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Secret Service chaplain called to the diaconate

Secret Service chaplain called to the diaconate
Zoey Maraist | Catholic Herald Staff Writer

2/13/18

From an early age, Mark Arbeen felt called to ministry. During his confirmation, the presiding bishop looked at him and said, “Let me know when your ordination is.” But it would take him many years to realize he was not called to be an Episcopal priest, but a Catholic permanent deacon. A revelation from his birth mother further affirmed his vocation. “That's the way my life has been guided by God,” Arbeen said.

Our Lady’s watchful eye

Arbeen was born in 1968 in Chicago, the last of three adopted children. He grew up in the suburbs, and his family attended an Episcopal church — the church featured in the movie “Home Alone.” After graduating high school, he served in the U.S. Navy for eight years. On one memorable trip to Italy, the Catholic chaplain on his ship asked if Arbeen wanted to meet his old seminary professor.

“He didn’t tell me his professor was Pope John Paul II,” he said. “So we had a private audience with him and gave him a ship’s hat.”

After leaving the Navy, Arbeen earned a degree in economics from the University of Illinois, and then moved to Alexandria to attend the Virginia Theological Seminary. But after a year and a half of study, he left the seminary. “I sensed I was not called to be there. There were a lot of changes going on in the Episcopal Church that I personally struggled with,” he said. “I (then) served at a parish on their vestry, but still served on the altar all the time.”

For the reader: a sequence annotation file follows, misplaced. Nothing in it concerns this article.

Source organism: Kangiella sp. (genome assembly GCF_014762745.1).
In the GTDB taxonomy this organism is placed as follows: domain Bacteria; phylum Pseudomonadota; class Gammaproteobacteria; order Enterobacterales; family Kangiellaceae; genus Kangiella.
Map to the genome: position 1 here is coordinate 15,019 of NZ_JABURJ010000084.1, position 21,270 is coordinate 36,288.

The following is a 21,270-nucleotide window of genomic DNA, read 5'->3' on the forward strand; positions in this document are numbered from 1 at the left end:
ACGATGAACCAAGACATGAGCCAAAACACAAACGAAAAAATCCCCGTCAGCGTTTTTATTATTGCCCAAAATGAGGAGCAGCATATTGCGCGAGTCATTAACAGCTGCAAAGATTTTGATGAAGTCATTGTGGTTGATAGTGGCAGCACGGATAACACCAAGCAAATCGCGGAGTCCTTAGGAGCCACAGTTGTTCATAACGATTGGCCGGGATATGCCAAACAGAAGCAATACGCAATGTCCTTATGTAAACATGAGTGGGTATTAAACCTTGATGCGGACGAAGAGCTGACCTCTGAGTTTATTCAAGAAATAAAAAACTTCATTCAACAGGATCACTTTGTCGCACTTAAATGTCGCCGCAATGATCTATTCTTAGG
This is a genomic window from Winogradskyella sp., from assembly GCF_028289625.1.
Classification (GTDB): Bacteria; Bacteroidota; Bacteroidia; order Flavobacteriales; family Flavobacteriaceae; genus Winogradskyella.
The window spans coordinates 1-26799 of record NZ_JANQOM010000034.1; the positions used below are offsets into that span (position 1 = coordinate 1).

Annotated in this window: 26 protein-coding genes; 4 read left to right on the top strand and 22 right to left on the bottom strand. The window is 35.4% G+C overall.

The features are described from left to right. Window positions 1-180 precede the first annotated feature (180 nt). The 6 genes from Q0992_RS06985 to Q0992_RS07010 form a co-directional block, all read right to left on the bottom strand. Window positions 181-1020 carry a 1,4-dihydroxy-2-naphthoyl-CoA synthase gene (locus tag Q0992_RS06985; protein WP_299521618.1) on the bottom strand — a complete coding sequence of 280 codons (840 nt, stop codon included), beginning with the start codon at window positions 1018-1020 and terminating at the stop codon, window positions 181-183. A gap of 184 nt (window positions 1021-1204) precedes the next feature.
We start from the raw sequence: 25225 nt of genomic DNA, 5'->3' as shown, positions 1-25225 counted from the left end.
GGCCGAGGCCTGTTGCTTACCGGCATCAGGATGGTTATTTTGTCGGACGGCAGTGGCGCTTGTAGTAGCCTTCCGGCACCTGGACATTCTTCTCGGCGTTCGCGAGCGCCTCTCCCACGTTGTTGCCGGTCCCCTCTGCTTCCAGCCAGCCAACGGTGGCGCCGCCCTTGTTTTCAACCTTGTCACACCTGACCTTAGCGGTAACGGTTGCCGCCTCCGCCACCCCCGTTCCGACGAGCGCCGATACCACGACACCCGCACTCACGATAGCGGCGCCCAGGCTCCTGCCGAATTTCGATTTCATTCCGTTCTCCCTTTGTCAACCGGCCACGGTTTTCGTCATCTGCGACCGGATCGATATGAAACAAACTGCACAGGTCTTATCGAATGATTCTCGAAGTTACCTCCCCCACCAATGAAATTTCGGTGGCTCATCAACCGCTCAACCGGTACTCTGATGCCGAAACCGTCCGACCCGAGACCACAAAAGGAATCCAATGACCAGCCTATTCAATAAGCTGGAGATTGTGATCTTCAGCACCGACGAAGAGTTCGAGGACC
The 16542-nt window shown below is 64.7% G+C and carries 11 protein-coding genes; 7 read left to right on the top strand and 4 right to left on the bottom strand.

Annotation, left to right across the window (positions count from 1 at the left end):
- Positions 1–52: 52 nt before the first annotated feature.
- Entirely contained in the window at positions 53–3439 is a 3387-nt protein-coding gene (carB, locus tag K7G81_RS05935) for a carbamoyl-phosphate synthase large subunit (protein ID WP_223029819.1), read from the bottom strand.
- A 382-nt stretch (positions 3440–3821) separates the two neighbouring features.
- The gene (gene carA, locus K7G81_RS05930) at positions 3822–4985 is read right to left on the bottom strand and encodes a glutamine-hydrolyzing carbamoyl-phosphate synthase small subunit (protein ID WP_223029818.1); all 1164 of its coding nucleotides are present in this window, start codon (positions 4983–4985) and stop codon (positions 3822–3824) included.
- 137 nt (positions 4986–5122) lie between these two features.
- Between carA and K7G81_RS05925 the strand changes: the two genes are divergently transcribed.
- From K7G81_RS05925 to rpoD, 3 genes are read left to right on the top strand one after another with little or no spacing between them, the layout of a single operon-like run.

In 2002, “I met a woman whom I fell madly in love with, and she was Roman Catholic,” he said. While dating, they attended her church, St. Raymond of Peñafort Church in Springfield, on Saturday night, and Episcopal services on Sunday morning. When they got engaged, the couple received permission to be married in his Episcopal church, with then pastor of St. Raymond, Father James R. Gould, present.

While engaged, Arbeen went on a trip to Mexico City and attended Mass at the Basilica of Our Lady of Guadalupe. Though he grew up with great respect for the Blessed Mother, he was a little skeptical of the apparition. But he spent the entire Mass in a kind of trance, friends later told him. While staring at the miraculous tilma, he decided that if his wife became pregnant, he would convert to Catholicism.

But he didn’t mention the promise to his wife until after they learned she was pregnant. Then, the first call he made announcing the pregnancy was to Father Gould. “She’s pregnant,” he said, “How do I become Catholic?”